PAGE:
Friday, 29 January 2010

MAC309 New Media, The Web, Society - Module Overview

I've just put what I think are the finishing touches to the module guide for the Level 3 module MAC309: New Media, The Web, Society. There may be some cosmetic changes to this guide in the future (everything is subject to change!) but it will be broadly similar to how the following extracts read. In case you are one of the MAC309 students taking the module, I thought you'd appreciate a little preview ahead of next week's sessions. There's also a Facebook study group setup here.

TITLE: MEDIA STUDIES SPECIAL TOPIC
CODE: MAC309
LEVEL: 3
CREDITS: 10
FACULTY: Arts, Design & Media
MODULE BOARD: Media and Cultural Studies
PRE-REQUISITES: MAC201 or MAC202
CO-REQUISITES: MAC301or 302
LEARNING HOURS: 100 hours (the exact nature of which is specified in the module guide).

LEARNING OUTCOMES:
Upon successful completion of this module students will have demonstrated:
Skills:
  1. advanced skills in research and the development of an argument;
  2. advanced written presentation skills
Knowledge:
  1. knowledge and understanding of contemporary media theories relevant to an analysis of a particular topic
  2. ability to apply this knowledge and understanding to an analysis of the media and to communicate effectively.
CONTENT SYNOPSIS:
This is variable from year to year. The module aims to develop students’ knowledge of an aspect of the media. It will be based upon theoretical approaches appropriate for final- year work, and will be compatible with staff research expertise.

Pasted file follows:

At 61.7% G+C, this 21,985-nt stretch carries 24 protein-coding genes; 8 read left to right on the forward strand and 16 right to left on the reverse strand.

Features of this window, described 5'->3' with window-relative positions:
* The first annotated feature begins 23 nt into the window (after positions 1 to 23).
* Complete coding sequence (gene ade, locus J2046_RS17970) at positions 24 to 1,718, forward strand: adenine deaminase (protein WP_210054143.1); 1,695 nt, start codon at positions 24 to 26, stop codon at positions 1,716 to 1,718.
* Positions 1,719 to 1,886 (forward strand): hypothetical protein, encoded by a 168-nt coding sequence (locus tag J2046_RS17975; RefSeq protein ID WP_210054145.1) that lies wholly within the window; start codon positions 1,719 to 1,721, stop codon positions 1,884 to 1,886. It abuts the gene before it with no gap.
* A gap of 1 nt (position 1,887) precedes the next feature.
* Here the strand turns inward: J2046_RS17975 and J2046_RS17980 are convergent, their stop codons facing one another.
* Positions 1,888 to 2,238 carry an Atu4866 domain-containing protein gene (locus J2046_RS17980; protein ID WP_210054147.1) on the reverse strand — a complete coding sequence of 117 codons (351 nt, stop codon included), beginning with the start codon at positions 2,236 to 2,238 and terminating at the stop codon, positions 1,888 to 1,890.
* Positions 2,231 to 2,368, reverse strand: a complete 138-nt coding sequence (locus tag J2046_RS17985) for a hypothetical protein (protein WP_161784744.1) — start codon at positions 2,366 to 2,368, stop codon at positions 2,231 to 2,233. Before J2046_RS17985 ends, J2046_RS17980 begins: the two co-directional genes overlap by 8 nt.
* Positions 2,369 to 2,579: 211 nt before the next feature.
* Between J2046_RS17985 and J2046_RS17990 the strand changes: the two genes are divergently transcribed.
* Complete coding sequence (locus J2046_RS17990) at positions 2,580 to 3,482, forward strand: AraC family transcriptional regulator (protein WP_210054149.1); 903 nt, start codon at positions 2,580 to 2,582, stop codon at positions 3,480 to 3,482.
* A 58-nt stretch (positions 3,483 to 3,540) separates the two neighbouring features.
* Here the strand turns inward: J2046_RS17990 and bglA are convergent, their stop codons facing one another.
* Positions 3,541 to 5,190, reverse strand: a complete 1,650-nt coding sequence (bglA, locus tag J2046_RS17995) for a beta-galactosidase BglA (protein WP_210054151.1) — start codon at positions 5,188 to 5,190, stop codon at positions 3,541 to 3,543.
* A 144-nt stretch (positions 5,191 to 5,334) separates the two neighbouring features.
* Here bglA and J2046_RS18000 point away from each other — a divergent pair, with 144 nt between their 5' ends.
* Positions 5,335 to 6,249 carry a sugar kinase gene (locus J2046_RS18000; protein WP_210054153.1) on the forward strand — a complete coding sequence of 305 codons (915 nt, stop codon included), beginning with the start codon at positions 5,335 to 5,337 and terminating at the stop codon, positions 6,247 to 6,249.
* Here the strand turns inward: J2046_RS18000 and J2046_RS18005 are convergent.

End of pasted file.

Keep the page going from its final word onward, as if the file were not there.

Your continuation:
LEARNING AND TEACHING METHODS:
Teaching will adopt a lecture/seminar approach, in which the former will normally be devoted to the exploration of theoretical issues, and the seminar to detailed analysis of a specific topic in the light of the ideas explored.

ASSESSMENT METHODS:
The module will be assessed by:
End of module essay (2,500 words) (assesses S 1 & 2; K 1 & 2) 100%

Module overview:

Today’s society is a complex one in which a pervasive media culture dominates social life to the point where it is frequently difficult to comprehend the myriad relationships between the media, society and everyday life. The emergence of the web and the Internet adds a further level of complexity to this.